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I have used static languages such as C#, Java, C and some done some work in Javascript which is a dynamic language.

Contrary to the popular belief, I find myself writing code faster in C# than in Javascript (and that could be because I have more experience in C# compared to javascript)

So, what I want to understand is that what are the places where the dynamic language is appropriate and can be favored over the static languages.

Can a dynamic language be used for the Enterprise system which needs to be maintained for years to come or, its mostly used for use and throw codes?

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Shouldn't this be a wiki? –  LeakyCode Feb 27 '09 at 12:42
    
In additon, I've yet to see a dynamic language IDE that can approach what static language IDEs can do. A good IDE can provide a huge productivity boost. –  MichaelGG Feb 27 '09 at 21:56
    
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5 Answers

up vote 3 down vote accepted

I'd use a dynamic language anytime simplicity and flexibility count more than performance and explicitness. Static typing gives the compiler a lot of information that can be used to write really fast assembly code. It also makes contracts explicit, possibly making sections of code easier to reason about in isolation. However, because these contracts are so explicit and have ripple effects through so much code they're somewhat hard to change. In systems that need a high degree of flexibility, this can lead to a lot of complexity being created to get around the rigidity of static typing.

Personally, I don't see the lack of static type checking to be that big a deal. Of course, failing at compile time is the ideal fast failure. However, the dynamic language paradigm isn't really bad. When a type error occurs at runtime in a dynamic language, things fail immediately and with explicit error messages. You don't just get weird undefined behavior and a failure in some completely different place.

On the other hand, I find that a good template system (not C++) and static type inference can be an absolute godsend. This allows you to have the best of both worlds, as it's basically compile time dynamic typing. Everything still gets statically checked at compile time. Errors are caught early and efficient assembly code is generated. Nonetheless, you retain the flexibility of not having to make contracts explicit at design time. My understanding is that Haskell, OCaml, etc. do this quite well. If you're interested in a language with a more mainstream look and feel that does this, try D.

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+1 - For pointing out simplicity and flexibility. –  Ramesh Feb 27 '09 at 15:21
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I don't think you can generalize like this. Dynamic/non-dynamic languages can both be useful in the same domain, which is comprised of pretty much everything.

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I am worried about maintaining a code which is dynamic at runtime. Can Enterprise Applications use dynamic languages and not go into maintenance hell? –  Ramesh Feb 27 '09 at 13:06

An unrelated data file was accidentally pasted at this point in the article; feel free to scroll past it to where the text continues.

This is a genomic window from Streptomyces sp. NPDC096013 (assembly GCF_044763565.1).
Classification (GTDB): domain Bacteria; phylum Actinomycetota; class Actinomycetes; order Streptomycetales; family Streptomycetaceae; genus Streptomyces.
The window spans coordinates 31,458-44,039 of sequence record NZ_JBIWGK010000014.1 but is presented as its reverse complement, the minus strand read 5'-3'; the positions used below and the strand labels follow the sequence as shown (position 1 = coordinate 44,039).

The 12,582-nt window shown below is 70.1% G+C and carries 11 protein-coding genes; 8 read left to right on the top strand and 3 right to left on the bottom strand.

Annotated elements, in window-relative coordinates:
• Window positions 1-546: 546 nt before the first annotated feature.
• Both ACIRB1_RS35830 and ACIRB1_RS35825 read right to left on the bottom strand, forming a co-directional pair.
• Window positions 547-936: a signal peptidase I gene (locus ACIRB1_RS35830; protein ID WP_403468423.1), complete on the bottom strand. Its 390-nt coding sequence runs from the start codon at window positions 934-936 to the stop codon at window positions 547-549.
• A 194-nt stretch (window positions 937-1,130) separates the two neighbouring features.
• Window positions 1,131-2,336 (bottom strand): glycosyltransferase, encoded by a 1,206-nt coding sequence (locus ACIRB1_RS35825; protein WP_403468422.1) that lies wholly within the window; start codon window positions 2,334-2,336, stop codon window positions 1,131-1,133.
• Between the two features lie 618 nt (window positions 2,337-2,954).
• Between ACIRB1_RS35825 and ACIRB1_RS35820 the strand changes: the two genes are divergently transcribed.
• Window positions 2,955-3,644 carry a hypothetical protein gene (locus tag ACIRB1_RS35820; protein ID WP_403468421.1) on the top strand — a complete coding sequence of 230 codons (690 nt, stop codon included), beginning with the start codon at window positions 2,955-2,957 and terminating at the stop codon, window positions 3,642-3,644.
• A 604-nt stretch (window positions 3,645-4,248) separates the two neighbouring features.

Yes, why not? Maintenance hell is a product of bad design, not of whether the language is dynamic/static. –  Ali Afshar Feb 27 '09 at 13:47
    
I agree, but Dynamic languages can easily become a maintenance problem compared to static was my understanding. Also, can dynamic languages be used for mission critical real time apps? –  Ramesh Feb 27 '09 at 14:24
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One sitauation that is showing usefulness of C# 4.0 dynamics. Lets say you have a control that can contain one for two controls. Both od them have DataSource property, but this common superclass don't. In order to make this clear, you can use dynamics to check if the property exists at the runtime level.

Other scenario involves class modification durring runtime based on conditional. Let's say you want function A() to be in class B if only function C() would return true. It can be done in JavaScript, but C# can't do this.

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Wont it cause confusion and maintenance hell if the behavior of an object is modified at runtime? –  Ramesh Feb 27 '09 at 13:04
    
It can. But there may be case in which this would be needed. –  Migol Feb 27 '09 at 13:23
    
Dynamic typing is a poor way of addressing your first example. If two classes have similar structure, but don't inherit/implement a common type, member constraints, structural typing or some sort of type classes seem a better fit. –  MichaelGG Feb 27 '09 at 21:54
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JavaScript is not the best example. You should take a look at Python, Ruby or Groovy.

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or Lua, Scheme, arc... –  Javier Feb 27 '09 at 14:18
    
JavaScript has nice e4x extensions. –  Dan Mar 20 '09 at 18:03
    
@Dan but what e4x has to do with dynamic languages? reflection, introspection, closures etc. these are features that really differ dynamic languages, from the static ones. –  vartec Mar 20 '09 at 19:26
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I would point out that dynamic languages can have their types implicitly defined by the programmer, the same as a static language.

One nice thing about dynamic languages is that you can write method stubs that call objects and methods that do not actually exist. This can be nice for designing the code first and filling in the details later. Good when you are working in teams. Don't worry though, if you do this the compiler will usually give you a warning that the method call probably won't work. The compiler will let you code and run that code though.

Dynamic languages are powerful, although the power can make them harder to debug at times.

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